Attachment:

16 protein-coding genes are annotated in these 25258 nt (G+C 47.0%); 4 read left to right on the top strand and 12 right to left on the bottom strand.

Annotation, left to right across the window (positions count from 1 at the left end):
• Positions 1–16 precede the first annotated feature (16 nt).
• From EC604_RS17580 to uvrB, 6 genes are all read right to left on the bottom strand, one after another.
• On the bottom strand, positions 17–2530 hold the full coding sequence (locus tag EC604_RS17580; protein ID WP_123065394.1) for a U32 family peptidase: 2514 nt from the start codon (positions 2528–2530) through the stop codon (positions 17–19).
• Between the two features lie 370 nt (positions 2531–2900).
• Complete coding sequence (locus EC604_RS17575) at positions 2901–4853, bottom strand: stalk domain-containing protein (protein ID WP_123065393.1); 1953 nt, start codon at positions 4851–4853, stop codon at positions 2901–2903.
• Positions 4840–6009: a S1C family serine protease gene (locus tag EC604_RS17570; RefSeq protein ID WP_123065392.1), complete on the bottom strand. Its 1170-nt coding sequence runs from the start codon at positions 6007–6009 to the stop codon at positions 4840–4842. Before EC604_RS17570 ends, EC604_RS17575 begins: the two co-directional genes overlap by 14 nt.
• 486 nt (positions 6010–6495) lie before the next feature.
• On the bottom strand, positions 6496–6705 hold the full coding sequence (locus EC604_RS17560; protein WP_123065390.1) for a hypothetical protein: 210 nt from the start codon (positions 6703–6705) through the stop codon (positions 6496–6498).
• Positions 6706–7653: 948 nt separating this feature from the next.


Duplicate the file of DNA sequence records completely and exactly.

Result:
16 protein-coding genes are annotated in these 25258 nt (G+C 47.0%); 4 read left to right on the top strand and 12 right to left on the bottom strand.

Annotation, left to right across the window (positions count from 1 at the left end):
• Positions 1–16 precede the first annotated feature (16 nt).
• From EC604_RS17580 to uvrB, 6 genes are all read right to left on the bottom strand, one after another.
• On the bottom strand, positions 17–2530 hold the full coding sequence (locus tag EC604_RS17580; protein ID WP_123065394.1) for a U32 family peptidase: 2514 nt from the start codon (positions 2528–2530) through the stop codon (positions 17–19).
• Between the two features lie 370 nt (positions 2531–2900).
• Complete coding sequence (locus EC604_RS17575) at positions 2901–4853, bottom strand: stalk domain-containing protein (protein ID WP_123065393.1); 1953 nt, start codon at positions 4851–4853, stop codon at positions 2901–2903.
• Positions 4840–6009: a S1C family serine protease gene (locus tag EC604_RS17570; RefSeq protein ID WP_123065392.1), complete on the bottom strand. Its 1170-nt coding sequence runs from the start codon at positions 6007–6009 to the stop codon at positions 4840–4842. Before EC604_RS17570 ends, EC604_RS17575 begins: the two co-directional genes overlap by 14 nt.
• 486 nt (positions 6010–6495) lie before the next feature.
• On the bottom strand, positions 6496–6705 hold the full coding sequence (locus EC604_RS17560; protein WP_123065390.1) for a hypothetical protein: 210 nt from the start codon (positions 6703–6705) through the stop codon (positions 6496–6498).
• Positions 6706–7653: 948 nt separating this feature from the next.